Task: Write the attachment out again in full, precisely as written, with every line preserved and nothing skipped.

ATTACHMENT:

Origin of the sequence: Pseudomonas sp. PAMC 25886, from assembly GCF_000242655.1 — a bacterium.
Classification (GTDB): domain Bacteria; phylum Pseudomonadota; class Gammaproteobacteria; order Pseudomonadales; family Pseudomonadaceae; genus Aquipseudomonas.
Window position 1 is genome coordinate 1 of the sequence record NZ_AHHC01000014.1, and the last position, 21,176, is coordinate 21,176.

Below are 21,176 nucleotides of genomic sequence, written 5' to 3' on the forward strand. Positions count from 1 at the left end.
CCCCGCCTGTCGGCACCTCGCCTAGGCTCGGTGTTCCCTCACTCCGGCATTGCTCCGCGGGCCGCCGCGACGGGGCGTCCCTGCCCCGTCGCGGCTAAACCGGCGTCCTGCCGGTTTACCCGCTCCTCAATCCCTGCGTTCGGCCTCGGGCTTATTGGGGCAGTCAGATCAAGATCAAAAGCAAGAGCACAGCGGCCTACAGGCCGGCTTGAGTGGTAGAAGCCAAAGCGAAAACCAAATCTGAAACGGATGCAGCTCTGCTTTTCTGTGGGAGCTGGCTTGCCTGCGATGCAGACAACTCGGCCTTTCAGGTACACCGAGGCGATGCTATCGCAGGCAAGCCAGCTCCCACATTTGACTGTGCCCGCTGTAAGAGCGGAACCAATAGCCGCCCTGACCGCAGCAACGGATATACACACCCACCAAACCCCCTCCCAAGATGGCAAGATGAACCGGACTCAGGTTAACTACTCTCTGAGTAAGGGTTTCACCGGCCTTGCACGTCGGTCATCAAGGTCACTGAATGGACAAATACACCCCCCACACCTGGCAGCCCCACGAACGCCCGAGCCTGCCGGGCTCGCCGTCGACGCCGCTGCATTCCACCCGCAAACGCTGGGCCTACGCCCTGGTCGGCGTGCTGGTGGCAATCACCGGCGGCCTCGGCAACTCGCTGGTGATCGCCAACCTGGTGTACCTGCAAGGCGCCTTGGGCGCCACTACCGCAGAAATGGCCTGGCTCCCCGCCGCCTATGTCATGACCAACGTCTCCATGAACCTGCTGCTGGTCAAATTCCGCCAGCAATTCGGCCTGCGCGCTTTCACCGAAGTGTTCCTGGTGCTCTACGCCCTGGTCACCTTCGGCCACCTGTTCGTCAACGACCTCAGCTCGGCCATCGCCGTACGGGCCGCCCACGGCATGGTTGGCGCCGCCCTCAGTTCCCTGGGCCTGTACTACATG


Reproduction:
Origin of the sequence: Pseudomonas sp. PAMC 25886, from assembly GCF_000242655.1 — a bacterium.
Classification (GTDB): domain Bacteria; phylum Pseudomonadota; class Gammaproteobacteria; order Pseudomonadales; family Pseudomonadaceae; genus Aquipseudomonas.
Window position 1 is genome coordinate 1 of the sequence record NZ_AHHC01000014.1, and the last position, 21,176, is coordinate 21,176.

Below are 21,176 nucleotides of genomic sequence, written 5' to 3' on the forward strand. Positions count from 1 at the left end.
CCCCGCCTGTCGGCACCTCGCCTAGGCTCGGTGTTCCCTCACTCCGGCATTGCTCCGCGGGCCGCCGCGACGGGGCGTCCCTGCCCCGTCGCGGCTAAACCGGCGTCCTGCCGGTTTACCCGCTCCTCAATCCCTGCGTTCGGCCTCGGGCTTATTGGGGCAGTCAGATCAAGATCAAAAGCAAGAGCACAGCGGCCTACAGGCCGGCTTGAGTGGTAGAAGCCAAAGCGAAAACCAAATCTGAAACGGATGCAGCTCTGCTTTTCTGTGGGAGCTGGCTTGCCTGCGATGCAGACAACTCGGCCTTTCAGGTACACCGAGGCGATGCTATCGCAGGCAAGCCAGCTCCCACATTTGACTGTGCCCGCTGTAAGAGCGGAACCAATAGCCGCCCTGACCGCAGCAACGGATATACACACCCACCAAACCCCCTCCCAAGATGGCAAGATGAACCGGACTCAGGTTAACTACTCTCTGAGTAAGGGTTTCACCGGCCTTGCACGTCGGTCATCAAGGTCACTGAATGGACAAATACACCCCCCACACCTGGCAGCCCCACGAACGCCCGAGCCTGCCGGGCTCGCCGTCGACGCCGCTGCATTCCACCCGCAAACGCTGGGCCTACGCCCTGGTCGGCGTGCTGGTGGCAATCACCGGCGGCCTCGGCAACTCGCTGGTGATCGCCAACCTGGTGTACCTGCAAGGCGCCTTGGGCGCCACTACCGCAGAAATGGCCTGGCTCCCCGCCGCCTATGTCATGACCAACGTCTCCATGAACCTGCTGCTGGTCAAATTCCGCCAGCAATTCGGCCTGCGCGCTTTCACCGAAGTGTTCCTGGTGCTCTACGCCCTGGTCACCTTCGGCCACCTGTTCGTCAACGACCTCAGCTCGGCCATCGCCGTACGGGCCGCCCACGGCATGGTTGGCGCCGCCCTCAGTTCCCTGGGCCTGTACTACATG